Locally sourced materials reflect the local terroir.

 

The Fort Berens Winery in Lillooet is nestled in the Coast Mountains of British Columbia. Lillooet is a small town rich in culture and history and is set amid rugged, awe-inspiring geography.

The building and landscaping were carefully designed through a synergetic process between client and architect. The main design goals prescribed a modern, beautiful and functional building with a welcoming atmosphere, constructed using locally sourced and exposed materials such as Douglas fir, site poured concrete and native vegetation and plants.

The main public space is a 1300 s.f. tasting room which provides stunning views of the valley and surrounding vineyards. Guests observe the massive tanks in the fermentation room through strategically placed windows.

A commitment to sustainability resulted in a compact building footprint that is in part below grade to help control temperature and humidity and reduce energy consumption. The structure is oriented to take advantage of natural light and the west roof features a significant overhang to minimize solar gain.

The building reflects the philosophy of the Fort Berens brand and its connection to the land and provides a beautiful space for both user and guest.

Photography: Steven Evans   Designed In Collaboration with David Agro Architect

 

The building is oriented and also provides a west facing overhang to reduce heat gain and to take advantage of natural light inside, while at the same time providing the best views of the property around the building.

The ceilings of our tasting room are raised above typical room height to provide stunning views of the vineyard and Fraser Valley and also to make the room feel larger than it actually is. The “colder” modern materials (concrete, steel structure, and glass) are offset with “warm” materials like Douglas Fir wood beams, doors and trim.  The walls are painted white and the tops of the wine tasting bar are also white to emphasize the warmth of the wood and to provide a neutral background to display our wines.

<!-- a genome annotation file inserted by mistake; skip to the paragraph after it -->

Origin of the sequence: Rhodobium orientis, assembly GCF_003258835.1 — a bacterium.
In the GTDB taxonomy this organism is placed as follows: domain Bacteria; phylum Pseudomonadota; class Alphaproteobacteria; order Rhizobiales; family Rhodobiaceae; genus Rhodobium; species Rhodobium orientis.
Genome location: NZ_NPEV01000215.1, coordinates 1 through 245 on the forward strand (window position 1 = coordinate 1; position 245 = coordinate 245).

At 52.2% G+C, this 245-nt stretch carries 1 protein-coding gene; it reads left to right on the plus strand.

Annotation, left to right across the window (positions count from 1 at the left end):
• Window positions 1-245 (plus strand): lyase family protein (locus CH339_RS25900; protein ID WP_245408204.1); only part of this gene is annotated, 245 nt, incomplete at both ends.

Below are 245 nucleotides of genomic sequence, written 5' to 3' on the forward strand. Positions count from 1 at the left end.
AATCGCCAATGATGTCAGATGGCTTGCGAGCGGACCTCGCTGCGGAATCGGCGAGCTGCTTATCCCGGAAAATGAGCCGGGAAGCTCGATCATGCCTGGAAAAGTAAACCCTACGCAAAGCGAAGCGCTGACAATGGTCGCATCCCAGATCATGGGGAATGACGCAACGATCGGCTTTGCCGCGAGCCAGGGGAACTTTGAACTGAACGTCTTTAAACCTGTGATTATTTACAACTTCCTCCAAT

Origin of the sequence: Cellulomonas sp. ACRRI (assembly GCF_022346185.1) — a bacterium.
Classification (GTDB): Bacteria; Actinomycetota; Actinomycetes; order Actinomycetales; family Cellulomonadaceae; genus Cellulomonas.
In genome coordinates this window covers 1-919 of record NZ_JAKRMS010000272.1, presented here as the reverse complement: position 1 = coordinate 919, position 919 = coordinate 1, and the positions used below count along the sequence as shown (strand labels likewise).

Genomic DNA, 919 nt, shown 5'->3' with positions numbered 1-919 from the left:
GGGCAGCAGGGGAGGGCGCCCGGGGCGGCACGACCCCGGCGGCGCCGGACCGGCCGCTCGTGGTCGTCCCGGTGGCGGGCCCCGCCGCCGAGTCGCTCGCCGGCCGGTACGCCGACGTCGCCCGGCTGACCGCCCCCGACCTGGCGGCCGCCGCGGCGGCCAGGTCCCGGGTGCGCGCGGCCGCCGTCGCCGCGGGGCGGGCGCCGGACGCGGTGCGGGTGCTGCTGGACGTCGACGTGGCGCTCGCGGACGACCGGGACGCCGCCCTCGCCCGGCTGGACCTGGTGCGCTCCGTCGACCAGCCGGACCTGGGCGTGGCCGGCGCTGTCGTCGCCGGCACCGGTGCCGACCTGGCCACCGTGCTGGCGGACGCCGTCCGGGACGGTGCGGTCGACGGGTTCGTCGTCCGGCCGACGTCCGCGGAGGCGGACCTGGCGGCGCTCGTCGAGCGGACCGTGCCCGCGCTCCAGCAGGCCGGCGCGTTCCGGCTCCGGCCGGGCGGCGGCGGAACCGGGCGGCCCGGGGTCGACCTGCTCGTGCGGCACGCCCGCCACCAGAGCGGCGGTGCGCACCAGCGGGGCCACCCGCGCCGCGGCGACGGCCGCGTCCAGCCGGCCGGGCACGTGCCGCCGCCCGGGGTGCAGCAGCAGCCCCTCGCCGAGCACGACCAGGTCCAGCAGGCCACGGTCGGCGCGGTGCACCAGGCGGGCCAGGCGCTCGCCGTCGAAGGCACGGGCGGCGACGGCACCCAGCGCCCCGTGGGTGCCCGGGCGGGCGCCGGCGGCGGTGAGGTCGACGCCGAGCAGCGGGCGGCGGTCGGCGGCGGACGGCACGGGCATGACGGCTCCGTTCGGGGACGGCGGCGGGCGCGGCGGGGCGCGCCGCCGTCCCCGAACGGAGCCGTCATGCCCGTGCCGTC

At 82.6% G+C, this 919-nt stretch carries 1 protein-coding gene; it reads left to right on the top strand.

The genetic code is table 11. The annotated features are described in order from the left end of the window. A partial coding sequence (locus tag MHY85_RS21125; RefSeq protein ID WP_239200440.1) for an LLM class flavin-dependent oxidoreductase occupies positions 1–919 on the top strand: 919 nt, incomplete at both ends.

Fermentation tanks housed in a milti leveled space. 

The two barrels rooms were designed to be able to cellar our white and red wines in different conditions. The barrel cellars are temperature and humidity controlled to ensure optimal aging conditions. Combined, the barrel cellars have the capacity to hold 300 barrels. The warehouse can store up to 7,000 cases.

A significant effort was made to place the 1,300 sf tasting room in the most optimal position for providing a simple ease of access for visitors, the best view of the valley and vineyards, as well as providing aesthetically controlled glimpses of the winemaking functions.

.  Fermentation tanks and piping can be seen behind the large glass doors on the north façade or bins of grapes waiting to be crushed might be seen on the crush platform.  This draws the visitors close to the building and then into the entry.  

 As visitors open the oversize wood doors to enter, they step into a welcoming tasting room with a stunning view overlooking the Fraser River Valley, the mountains beyond and the vineyard below.